sensitive issues, including intellectual property rights protection, is a step that must be taken to not only addre
ss WTO members’ concerns, but also invigorate the organization and the global trading system.
China, US should jointly promote WTO reform
Chen Fengying, a senior researcher in world economy at the China Institutes of Contemporary International Relations
The Office of the United States Trade Representative seems to have made dr
iving the WTO reform its priority so that Washington can claim the discourse rights in global t
rade mechanisms and lead the process for making new trade rules and establishing a new global trading system.
ina, the festival-which will be held through April 20-recently announced 15 nominated fil
ms, including The Composer, which will contend for the festival’s top honor, the Tiantan Award.
Inspired by a speech made by President Xi Jinping during his v
isit to Kazakhstan in 2013, the film looks back at the life of Xian, a music
ian who was once a household name and best known for his epic work, Yellow River Cantata.
When the Great Patriotic War (the Soviet Union’s defensive war again
st the invasion of Nazi Germany) broke out in 1941, Xian-who was assigned by the Commu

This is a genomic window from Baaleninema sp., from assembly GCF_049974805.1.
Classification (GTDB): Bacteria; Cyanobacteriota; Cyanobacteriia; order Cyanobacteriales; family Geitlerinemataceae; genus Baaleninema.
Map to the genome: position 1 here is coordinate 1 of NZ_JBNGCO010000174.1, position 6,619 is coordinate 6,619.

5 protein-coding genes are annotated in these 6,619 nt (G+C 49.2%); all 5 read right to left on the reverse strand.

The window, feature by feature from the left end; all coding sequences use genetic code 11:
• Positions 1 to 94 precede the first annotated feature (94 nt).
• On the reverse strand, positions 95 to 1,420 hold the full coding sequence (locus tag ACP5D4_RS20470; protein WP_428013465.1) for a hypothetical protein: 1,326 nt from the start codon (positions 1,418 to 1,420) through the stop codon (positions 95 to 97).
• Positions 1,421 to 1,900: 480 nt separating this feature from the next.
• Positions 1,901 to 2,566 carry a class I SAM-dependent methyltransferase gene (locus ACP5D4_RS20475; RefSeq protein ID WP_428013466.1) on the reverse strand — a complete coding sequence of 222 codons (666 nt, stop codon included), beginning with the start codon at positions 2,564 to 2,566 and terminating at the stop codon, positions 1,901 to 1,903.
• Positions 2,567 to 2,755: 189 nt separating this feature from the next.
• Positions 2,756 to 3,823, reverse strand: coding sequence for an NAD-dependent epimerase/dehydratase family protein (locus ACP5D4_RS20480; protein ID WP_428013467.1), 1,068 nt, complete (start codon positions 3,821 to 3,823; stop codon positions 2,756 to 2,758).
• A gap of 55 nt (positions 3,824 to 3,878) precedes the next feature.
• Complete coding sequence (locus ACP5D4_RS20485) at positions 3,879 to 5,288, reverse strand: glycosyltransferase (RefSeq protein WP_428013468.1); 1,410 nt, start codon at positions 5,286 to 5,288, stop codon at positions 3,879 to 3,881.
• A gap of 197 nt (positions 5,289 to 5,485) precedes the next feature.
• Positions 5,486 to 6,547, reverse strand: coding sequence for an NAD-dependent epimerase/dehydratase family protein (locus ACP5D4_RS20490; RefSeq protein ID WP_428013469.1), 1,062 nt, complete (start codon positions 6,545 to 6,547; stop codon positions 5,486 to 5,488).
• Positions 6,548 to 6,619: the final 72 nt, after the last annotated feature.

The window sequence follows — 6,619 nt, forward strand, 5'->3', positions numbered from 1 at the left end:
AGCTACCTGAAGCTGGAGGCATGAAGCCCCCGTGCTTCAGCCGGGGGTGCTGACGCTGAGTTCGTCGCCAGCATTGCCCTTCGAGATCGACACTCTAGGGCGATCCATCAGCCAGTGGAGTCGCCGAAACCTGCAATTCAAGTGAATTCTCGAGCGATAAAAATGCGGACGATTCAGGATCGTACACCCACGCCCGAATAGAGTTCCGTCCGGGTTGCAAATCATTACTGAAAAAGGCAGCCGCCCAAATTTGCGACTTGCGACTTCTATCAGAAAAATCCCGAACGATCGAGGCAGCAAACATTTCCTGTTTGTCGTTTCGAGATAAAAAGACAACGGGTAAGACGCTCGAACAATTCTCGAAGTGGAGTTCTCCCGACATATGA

nist Party of China to work in Moscow-found himself stranded in Almaty, the largest city in Kazakhstan.
With the help of Kazakh musician Bakhytzhan Baikadamov and his family, Xian spent his final years living out the war in K
azakhstan, where he concentrated on writing music. In early 1945, the musician who was suffering fro
m multiple diseases was sent back to Moscow, where he died in a local hospital on Oct 30 the same year.
the foreign investment law, a landmark legislation that will provide stronger protection a
nd a better business environment for overseas investors. The law will become effective on Jan 1, 2020.
Artificial intelligence will bring about changes as fundamental as t
hose enabled by electrification, argues Li Kaifu, Chinese artificial intelligence specialist and fo
under of the venture capital firm Sinovation Ventures. He says that China is leading in real-world applications of AI to bus
inesses, factories and cities, and is catching up with the United States in basic research.
Li’s technological optimism contrasts with a widespread pessi
mism about technology prevalent among thinkers from Silicon Valley.
For example, famed venture capitalist Peter Theil uses the slogan “We wanted flying cars, ins